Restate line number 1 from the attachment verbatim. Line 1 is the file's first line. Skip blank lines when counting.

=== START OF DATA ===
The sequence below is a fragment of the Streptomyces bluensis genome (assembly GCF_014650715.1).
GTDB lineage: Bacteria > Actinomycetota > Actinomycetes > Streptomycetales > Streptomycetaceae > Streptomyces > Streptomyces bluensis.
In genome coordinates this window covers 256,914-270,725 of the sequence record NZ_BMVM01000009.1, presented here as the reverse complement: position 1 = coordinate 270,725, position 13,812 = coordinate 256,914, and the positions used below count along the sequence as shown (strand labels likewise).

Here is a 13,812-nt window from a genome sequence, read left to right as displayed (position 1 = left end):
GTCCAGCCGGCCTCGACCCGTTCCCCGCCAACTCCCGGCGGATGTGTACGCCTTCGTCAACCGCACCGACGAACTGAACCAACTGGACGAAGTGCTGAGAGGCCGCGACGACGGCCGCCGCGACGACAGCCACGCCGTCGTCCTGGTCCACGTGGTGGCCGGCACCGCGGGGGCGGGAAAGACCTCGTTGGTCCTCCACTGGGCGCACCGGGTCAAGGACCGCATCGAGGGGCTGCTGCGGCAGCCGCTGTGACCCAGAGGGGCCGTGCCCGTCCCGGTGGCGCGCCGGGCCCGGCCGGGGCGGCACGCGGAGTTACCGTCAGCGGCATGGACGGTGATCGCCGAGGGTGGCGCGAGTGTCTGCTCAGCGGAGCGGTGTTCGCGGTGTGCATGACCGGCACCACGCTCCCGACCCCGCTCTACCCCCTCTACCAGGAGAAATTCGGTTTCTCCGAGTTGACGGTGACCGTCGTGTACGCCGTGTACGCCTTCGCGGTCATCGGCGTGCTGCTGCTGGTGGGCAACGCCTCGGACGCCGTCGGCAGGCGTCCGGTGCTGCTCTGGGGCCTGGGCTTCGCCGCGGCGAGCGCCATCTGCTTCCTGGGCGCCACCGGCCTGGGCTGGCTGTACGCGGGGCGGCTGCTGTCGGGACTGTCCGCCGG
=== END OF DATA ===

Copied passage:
The sequence below is a fragment of the Streptomyces bluensis genome (assembly GCF_014650715.1).